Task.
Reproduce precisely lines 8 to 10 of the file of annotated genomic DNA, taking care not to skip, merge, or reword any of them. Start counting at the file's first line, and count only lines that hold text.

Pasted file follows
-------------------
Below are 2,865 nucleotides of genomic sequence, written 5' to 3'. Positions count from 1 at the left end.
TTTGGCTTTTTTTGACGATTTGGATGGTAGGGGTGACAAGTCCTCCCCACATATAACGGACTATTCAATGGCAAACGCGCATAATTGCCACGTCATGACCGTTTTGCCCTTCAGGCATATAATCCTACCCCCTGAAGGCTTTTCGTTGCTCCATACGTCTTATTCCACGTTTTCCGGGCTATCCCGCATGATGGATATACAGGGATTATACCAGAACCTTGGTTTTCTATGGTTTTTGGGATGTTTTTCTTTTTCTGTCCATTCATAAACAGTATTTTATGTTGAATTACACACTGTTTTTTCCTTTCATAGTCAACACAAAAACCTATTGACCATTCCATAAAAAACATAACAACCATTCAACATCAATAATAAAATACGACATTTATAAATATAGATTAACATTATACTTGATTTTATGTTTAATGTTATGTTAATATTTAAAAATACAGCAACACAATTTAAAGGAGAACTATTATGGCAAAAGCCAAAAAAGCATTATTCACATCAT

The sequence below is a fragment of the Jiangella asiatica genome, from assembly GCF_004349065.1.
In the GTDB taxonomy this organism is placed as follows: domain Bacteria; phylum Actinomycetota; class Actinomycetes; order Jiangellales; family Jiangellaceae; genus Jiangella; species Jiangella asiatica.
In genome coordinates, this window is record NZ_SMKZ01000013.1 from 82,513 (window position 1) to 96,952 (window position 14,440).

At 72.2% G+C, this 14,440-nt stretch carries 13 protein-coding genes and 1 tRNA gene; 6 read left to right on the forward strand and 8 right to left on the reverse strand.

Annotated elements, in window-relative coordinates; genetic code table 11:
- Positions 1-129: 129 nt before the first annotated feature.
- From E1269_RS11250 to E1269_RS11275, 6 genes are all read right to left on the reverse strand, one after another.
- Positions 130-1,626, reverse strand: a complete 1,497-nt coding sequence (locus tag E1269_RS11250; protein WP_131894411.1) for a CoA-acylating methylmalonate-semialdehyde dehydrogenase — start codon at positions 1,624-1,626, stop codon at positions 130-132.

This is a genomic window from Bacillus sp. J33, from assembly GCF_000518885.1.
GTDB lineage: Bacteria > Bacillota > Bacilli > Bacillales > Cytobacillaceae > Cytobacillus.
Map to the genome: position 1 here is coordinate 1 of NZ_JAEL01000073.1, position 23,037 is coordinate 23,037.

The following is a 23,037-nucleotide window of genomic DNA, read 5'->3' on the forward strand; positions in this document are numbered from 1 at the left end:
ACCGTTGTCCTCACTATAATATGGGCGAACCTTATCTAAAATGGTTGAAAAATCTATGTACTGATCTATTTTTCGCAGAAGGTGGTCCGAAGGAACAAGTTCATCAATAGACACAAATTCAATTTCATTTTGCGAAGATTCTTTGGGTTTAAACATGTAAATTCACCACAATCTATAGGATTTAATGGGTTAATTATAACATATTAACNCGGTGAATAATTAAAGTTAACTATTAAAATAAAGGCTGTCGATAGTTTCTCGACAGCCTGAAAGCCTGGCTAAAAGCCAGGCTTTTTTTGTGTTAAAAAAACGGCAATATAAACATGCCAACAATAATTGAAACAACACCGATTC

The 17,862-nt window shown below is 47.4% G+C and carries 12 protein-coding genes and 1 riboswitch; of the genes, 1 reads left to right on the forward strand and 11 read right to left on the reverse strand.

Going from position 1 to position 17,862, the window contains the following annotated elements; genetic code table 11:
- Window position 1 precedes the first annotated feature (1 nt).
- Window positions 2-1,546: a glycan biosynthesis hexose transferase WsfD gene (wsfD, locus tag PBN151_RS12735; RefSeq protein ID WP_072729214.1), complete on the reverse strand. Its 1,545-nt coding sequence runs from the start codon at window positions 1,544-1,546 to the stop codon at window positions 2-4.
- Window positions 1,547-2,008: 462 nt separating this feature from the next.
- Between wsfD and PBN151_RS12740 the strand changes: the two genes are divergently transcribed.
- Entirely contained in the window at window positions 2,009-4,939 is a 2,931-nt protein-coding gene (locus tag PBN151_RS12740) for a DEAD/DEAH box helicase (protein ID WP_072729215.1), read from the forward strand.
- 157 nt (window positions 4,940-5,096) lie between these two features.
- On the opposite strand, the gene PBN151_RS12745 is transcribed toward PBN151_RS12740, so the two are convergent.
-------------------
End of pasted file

- Positions 1-129: 129 nt before the first annotated feature.
- From E1269_RS11250 to E1269_RS11275, 6 genes are all read right to left on the reverse strand, one after another.
- Positions 130-1,626, reverse strand: a complete 1,497-nt coding sequence (locus tag E1269_RS11250; protein WP_131894411.1) for a CoA-acylating methylmalonate-semialdehyde dehydrogenase — start codon at positions 1,624-1,626, stop codon at positions 130-132.